I would like to dedicate this last blog post to reflect on the academic work I’ve been doing while abroad. I’ve noticed that most of my recent blog posts have been related to travel and other outings of the sort; however, I do dedicate a good percentage of my time here to studying. Sciences Po definitely requires a lot of effort and is quite demanding.
The thing about the work load, though, is that most of it gets pushed back to the end of the semester. Except for a few exposes or midterms in the middle.
This semester, I took a total of six academic courses, and I had a final paper for almost every class, and two final written exams. Because everything is a “final” paper or a “final” exam, it all falls within the same two weeks. Also, the final papers are 8-10 page, SINGLE SPACED papers, which I was not particularly used to. And when I had to write them in French, it took a lot of time and effort, but was definitely worth it and I learned a lot in the end.
I am going to take some time here to mention some of these projects and to reflect a bit on some of the ones that have affected me the most.
Sociologie des enterprises criminelles: first French paper EVER. In this class we talked about criminal organizations, focusing on the Russian and the Italian mafia, and talked about their relationships to the economy, politics, the justice system, etc. And another part of the course was dedicated to financial delinquencies and fraud, money laundering, etc. We were allowed to choose our own topics, and for my final paper, I wrote about women’s role in the Italian mafia—it was a very interesting project to do. I was not very familiar with the subject beforehand, so it was all new information and I learned a lot! And writing a paper in French was also a nice exercise, although it did take a lot of effort and time.
Sciences de la paix, Sciences de la violence-Sortir de la violence politique. This was a larger seminar course on political violence. I also wrote this paper in French, and I wrote aboutGuantanamoBayand international law—whetherGuantanamois a “legal black hole” as it does not abide by the Geneva Conventions and its detention and interrogation practices violate human rights
Sociology of Urban Relegation. This was a class on urban sociology, and we studied discrimination, marginalization, and ghettoization of cities. For our projects, we had to do field research in the banlieue of Paris. To give a quick overview, banlieue means ‘suburb’, but it usually carries somewhat of a bad connotation, especially the banlieue in the northeast of Paris—such as Aubervilliers, Saint Denis, La Courneuve, etc. These banlieue are highly North African neighborhoods, and it’s where the 2005 riots took place. They’re considered the dangerous parts of Paris and no one really goes there unless you live there.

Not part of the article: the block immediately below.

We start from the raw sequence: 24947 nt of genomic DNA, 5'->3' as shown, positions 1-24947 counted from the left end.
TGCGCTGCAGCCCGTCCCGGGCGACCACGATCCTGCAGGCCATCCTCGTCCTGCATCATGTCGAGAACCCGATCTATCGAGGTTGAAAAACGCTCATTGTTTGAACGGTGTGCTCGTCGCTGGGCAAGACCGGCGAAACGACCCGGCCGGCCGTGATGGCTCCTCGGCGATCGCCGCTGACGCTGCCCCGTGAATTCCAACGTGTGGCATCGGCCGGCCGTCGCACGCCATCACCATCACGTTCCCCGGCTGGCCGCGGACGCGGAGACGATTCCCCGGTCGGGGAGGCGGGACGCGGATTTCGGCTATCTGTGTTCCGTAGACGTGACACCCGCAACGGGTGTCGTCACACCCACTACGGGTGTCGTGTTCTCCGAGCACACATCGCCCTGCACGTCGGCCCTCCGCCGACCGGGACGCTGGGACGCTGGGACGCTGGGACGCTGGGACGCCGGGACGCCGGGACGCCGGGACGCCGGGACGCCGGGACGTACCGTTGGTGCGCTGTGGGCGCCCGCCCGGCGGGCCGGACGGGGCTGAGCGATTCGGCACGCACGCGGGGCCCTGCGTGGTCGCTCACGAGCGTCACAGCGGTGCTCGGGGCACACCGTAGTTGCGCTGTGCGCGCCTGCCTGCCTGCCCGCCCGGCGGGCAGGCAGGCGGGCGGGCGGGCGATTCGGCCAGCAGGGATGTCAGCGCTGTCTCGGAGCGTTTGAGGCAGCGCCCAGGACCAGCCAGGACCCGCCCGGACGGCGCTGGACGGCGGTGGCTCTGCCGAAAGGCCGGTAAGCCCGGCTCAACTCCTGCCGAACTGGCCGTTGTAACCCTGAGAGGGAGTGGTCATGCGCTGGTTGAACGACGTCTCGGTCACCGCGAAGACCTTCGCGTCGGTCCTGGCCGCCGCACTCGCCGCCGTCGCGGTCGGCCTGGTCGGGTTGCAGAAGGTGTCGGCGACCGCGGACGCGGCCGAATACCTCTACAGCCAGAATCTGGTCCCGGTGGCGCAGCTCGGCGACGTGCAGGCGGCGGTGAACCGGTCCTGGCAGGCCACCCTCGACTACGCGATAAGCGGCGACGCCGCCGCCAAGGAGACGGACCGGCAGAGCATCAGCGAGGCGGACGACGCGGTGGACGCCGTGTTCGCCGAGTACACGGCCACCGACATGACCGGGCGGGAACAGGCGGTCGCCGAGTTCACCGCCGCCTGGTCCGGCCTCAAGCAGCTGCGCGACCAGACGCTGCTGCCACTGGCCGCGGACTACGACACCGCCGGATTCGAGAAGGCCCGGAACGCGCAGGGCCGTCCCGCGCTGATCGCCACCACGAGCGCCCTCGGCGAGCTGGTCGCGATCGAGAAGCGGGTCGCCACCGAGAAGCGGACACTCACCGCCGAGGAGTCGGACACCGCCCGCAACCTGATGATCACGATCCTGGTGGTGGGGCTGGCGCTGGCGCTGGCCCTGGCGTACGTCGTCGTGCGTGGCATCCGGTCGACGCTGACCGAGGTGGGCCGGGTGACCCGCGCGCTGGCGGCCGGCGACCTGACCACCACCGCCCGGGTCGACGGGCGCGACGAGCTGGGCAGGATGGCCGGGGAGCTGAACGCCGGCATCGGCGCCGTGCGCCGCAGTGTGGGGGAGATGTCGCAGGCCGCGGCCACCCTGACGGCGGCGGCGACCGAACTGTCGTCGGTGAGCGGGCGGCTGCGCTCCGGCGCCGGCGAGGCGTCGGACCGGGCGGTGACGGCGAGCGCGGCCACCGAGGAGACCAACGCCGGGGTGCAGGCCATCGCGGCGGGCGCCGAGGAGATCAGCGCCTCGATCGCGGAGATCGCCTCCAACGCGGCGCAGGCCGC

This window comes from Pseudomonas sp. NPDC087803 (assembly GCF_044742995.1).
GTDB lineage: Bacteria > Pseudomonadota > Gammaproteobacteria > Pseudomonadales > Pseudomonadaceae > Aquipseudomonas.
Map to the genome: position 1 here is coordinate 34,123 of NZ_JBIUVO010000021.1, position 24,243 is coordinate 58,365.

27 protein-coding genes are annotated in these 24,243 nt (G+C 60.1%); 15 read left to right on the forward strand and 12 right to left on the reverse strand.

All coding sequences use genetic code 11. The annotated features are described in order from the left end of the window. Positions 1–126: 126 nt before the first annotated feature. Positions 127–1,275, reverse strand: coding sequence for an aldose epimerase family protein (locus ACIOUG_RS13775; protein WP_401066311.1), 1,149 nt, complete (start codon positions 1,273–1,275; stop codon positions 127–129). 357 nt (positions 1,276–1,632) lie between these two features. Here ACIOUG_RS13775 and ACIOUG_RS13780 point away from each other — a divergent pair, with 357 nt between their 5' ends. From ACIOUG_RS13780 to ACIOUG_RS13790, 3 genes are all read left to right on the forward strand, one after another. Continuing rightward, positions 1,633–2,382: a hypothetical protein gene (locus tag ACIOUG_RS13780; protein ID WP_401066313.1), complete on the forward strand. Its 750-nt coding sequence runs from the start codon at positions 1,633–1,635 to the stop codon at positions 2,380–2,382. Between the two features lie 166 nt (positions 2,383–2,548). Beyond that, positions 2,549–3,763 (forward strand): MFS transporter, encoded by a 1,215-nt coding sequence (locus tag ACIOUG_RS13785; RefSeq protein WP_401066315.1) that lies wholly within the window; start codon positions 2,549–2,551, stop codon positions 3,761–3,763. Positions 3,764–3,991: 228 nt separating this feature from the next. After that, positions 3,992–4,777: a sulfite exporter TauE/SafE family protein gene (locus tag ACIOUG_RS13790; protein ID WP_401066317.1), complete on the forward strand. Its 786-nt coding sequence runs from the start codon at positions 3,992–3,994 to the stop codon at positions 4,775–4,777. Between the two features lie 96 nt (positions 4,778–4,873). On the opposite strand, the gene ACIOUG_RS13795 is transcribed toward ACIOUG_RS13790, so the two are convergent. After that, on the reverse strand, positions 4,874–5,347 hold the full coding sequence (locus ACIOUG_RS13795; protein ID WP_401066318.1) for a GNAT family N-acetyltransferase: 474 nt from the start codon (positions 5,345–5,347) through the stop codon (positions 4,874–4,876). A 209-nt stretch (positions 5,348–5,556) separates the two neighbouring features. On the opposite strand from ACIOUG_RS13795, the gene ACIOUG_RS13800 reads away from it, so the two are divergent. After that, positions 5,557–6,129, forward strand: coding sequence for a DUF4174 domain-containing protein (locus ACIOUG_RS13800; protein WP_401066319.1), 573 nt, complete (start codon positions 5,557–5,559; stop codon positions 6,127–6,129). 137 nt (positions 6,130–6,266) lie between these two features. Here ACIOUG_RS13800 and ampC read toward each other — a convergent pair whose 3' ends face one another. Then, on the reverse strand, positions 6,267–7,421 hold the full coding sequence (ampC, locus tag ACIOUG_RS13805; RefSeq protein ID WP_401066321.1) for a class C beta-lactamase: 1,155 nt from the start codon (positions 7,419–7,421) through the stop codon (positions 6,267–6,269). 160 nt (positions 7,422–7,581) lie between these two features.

For my project, I went on a Saturday afternoon to walk around St Denis for a few hours. The overall atmosphere is very very different from Paris, and there are some high-rise buildings and projects. This class and the project were interesting because it helped me understand Paris from a different angle. If it wasn’t for this class, I probably would have never gone to Saint Denis, and I would have stayed with the same pre-notions I had about the banlieue without actually understanding the why and how of its current situation.
Boundaries in Europe- Citizenship, Societies, Identities. This was my favorite class. The professor was great, and it was a small 20 person class, which gave way to interesting discussions. And I now understand the European ‘crisis of immigrant integration’ in a different way. For my final paper, I compared how Islam and Spanish affect immigration policies in France and the US, and I did so by looking specifically at institutions, namely schools and the labor market. For example, I illustrated how the banning of headscarves in French public schools parallels the disintegration of bilingual education programs in theUS, as well as the rise of the English only movement. I talked about the perceived “threat” of Islam and Spanish in France and the US, respectively, and how these perceived threats shape policies and practices in both institutions. This course was very enlightening, and I plan to take this project as a ‘starting point’ for my Sociology senior thesis, which I plan to complete when I return to NU next year.
All of these final projects were very interesting to write, and I loved all of my courses at Sciences Po this semester—the quality of the professors, the courses, and the discussions were excellent.
Now, we have a month-long winter break until the start of the next semester! I will be staying in Europe the whole time—my family gets here later this week, and we will be doing a road trip to Prague, Budapest and Vienna for the holidays.
I have absolutely loved my experience in Paris and at Sciences Po thus far—I could not be happier that I am staying here for yet another semester!! I am very grateful to have had this opportunity, and I plan to keep taking full advantage next semester as well!
Happy Holidays and Happy New Year!